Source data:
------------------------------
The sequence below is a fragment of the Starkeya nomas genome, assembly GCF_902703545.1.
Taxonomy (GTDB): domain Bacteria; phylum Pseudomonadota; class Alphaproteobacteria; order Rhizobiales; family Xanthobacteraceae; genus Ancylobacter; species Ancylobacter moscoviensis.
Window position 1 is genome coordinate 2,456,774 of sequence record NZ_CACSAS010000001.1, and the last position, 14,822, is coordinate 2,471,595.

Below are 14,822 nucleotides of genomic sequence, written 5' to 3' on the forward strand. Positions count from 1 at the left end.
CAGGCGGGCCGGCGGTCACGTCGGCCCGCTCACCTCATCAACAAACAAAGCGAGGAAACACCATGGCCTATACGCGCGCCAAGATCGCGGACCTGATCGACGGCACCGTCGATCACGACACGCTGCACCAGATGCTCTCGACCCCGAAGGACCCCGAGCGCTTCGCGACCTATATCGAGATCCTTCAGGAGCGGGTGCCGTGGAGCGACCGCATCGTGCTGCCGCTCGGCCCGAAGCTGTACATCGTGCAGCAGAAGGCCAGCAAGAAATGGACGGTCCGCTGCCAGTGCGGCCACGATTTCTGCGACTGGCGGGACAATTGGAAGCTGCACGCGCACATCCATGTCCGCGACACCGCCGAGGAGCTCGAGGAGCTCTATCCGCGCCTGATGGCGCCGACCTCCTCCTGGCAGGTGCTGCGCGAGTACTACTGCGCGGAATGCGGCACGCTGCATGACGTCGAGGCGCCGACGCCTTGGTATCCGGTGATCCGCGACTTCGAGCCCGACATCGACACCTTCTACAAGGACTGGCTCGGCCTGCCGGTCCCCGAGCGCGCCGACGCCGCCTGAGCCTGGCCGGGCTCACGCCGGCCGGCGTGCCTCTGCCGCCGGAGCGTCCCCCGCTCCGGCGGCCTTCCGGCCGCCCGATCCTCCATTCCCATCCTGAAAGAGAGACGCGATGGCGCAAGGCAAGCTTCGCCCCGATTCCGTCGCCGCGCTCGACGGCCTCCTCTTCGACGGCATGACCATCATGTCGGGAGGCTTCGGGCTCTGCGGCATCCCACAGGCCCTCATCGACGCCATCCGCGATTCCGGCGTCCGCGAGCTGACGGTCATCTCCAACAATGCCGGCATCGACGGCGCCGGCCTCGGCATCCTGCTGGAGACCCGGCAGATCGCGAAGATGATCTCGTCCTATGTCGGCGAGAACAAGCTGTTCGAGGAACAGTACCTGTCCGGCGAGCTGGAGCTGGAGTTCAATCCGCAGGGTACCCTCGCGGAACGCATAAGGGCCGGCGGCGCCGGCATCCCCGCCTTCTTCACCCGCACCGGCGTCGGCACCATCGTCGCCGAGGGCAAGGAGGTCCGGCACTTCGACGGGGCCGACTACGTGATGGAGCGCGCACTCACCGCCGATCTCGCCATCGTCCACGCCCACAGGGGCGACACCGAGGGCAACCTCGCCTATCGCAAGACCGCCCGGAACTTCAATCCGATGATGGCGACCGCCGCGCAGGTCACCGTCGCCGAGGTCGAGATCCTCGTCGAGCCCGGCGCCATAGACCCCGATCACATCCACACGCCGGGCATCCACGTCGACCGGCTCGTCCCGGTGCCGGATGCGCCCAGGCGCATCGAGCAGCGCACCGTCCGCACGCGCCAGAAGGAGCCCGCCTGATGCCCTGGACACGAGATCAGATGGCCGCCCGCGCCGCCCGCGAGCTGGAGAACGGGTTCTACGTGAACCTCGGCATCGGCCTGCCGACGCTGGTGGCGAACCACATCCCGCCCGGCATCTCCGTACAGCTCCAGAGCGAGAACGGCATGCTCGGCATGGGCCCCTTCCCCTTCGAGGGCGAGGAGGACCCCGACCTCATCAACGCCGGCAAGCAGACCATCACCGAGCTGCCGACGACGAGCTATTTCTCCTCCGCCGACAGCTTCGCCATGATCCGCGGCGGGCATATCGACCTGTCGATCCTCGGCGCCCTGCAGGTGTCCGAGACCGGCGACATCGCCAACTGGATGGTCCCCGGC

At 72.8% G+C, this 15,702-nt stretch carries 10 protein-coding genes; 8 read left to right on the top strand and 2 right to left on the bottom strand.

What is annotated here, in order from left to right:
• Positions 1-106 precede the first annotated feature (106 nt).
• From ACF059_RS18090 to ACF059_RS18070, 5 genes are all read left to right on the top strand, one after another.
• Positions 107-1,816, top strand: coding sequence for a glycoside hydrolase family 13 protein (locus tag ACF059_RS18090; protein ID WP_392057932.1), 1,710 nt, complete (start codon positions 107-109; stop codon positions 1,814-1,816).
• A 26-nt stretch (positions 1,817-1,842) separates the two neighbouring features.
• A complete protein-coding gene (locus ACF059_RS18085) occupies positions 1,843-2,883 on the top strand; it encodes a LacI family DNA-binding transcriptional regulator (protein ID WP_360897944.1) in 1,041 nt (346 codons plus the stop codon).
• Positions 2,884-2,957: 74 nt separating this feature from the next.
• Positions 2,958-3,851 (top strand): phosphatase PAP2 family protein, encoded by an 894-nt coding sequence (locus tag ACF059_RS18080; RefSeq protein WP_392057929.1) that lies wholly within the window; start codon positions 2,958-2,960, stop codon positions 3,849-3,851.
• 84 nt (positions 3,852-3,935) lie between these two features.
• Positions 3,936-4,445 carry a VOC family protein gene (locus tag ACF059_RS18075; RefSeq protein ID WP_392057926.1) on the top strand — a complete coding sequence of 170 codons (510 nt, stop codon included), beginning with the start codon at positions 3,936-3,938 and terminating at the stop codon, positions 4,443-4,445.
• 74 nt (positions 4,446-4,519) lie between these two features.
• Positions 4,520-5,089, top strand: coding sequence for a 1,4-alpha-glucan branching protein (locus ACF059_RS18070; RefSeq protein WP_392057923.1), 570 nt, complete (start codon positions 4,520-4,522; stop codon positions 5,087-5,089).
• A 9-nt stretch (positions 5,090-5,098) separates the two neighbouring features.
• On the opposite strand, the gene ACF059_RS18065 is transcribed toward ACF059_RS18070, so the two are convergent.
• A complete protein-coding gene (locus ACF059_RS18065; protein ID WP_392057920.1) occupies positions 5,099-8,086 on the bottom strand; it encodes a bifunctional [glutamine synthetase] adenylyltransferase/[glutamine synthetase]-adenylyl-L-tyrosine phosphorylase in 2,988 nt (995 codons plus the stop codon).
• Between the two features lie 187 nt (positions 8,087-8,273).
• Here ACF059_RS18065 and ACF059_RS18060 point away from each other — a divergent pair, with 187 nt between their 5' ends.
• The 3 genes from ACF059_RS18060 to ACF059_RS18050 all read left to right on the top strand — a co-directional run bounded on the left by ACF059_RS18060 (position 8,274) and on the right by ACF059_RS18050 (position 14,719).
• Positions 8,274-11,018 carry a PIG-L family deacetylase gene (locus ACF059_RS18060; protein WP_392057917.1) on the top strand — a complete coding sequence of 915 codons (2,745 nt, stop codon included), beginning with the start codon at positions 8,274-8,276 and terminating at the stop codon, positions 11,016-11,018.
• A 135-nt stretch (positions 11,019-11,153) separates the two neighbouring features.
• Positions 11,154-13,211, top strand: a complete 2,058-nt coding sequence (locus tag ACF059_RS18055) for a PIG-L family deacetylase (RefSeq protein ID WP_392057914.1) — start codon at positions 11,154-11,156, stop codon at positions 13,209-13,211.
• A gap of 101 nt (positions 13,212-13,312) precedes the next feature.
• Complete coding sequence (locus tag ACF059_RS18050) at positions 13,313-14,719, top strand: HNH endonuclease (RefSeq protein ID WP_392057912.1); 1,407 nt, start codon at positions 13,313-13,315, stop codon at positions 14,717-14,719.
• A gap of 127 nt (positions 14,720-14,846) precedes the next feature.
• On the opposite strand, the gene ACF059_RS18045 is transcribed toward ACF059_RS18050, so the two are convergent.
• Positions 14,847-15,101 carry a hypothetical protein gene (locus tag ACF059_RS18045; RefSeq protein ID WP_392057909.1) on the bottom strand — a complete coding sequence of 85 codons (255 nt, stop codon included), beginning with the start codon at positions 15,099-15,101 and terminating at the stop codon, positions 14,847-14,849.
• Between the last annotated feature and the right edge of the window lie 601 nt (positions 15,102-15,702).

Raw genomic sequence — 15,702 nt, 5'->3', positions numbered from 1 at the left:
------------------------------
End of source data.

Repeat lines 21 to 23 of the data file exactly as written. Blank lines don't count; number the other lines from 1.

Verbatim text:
• A complete protein-coding gene (locus ACF059_RS18065; protein ID WP_392057920.1) occupies positions 5,099-8,086 on the bottom strand; it encodes a bifunctional [glutamine synthetase] adenylyltransferase/[glutamine synthetase]-adenylyl-L-tyrosine phosphorylase in 2,988 nt (995 codons plus the stop codon).
• Between the two features lie 187 nt (positions 8,087-8,273).
• Here ACF059_RS18065 and ACF059_RS18060 point away from each other — a divergent pair, with 187 nt between their 5' ends.